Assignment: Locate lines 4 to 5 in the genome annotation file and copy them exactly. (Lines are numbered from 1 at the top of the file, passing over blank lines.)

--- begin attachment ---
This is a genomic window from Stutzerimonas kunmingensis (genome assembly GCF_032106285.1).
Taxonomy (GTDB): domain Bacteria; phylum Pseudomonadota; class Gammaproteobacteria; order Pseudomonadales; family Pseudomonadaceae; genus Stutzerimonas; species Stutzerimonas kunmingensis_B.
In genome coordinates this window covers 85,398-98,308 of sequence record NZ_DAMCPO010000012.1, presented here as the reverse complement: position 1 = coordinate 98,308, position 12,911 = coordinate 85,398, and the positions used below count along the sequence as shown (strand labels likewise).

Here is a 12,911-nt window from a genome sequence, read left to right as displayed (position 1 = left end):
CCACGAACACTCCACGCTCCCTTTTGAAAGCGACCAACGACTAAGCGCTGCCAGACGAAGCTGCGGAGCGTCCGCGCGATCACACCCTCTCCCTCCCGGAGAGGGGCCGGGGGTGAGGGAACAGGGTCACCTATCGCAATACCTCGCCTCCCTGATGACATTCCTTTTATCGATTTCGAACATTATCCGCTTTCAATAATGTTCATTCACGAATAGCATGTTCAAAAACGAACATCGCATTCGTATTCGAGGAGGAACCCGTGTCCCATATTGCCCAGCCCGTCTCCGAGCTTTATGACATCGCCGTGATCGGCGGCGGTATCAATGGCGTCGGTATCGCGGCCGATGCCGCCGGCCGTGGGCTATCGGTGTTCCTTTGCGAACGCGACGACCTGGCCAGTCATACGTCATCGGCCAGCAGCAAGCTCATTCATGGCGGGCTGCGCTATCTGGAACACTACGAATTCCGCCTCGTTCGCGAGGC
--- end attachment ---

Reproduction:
Here is a 12,911-nt window from a genome sequence, read left to right as displayed (position 1 = left end):
CCACGAACACTCCACGCTCCCTTTTGAAAGCGACCAACGACTAAGCGCTGCCAGACGAAGCTGCGGAGCGTCCGCGCGATCACACCCTCTCCCTCCCGGAGAGGGGCCGGGGGTGAGGGAACAGGGTCACCTATCGCAATACCTCGCCTCCCTGATGACATTCCTTTTATCGATTTCGAACATTATCCGCTTTCAATAATGTTCATTCACGAATAGCATGTTCAAAAACGAACATCGCATTCGTATTCGAGGAGGAACCCGTGTCCCATATTGCCCAGCCCGTCTCCGAGCTTTATGACATCGCCGTGATCGGCGGCGGTATCAATGGCGTCGGTATCGCGGCCGATGCCGCCGGCCGTGGGCTATCGGTGTTCCTTTGCGAACGCGACGACCTGGCCAGTCATACGTCATCGGCCAGCAGCAAGCTCATTCATGGCGGGCTGCGCTATCTGGAACACTACGAATTCCGCCTCGTTCGCGAGGC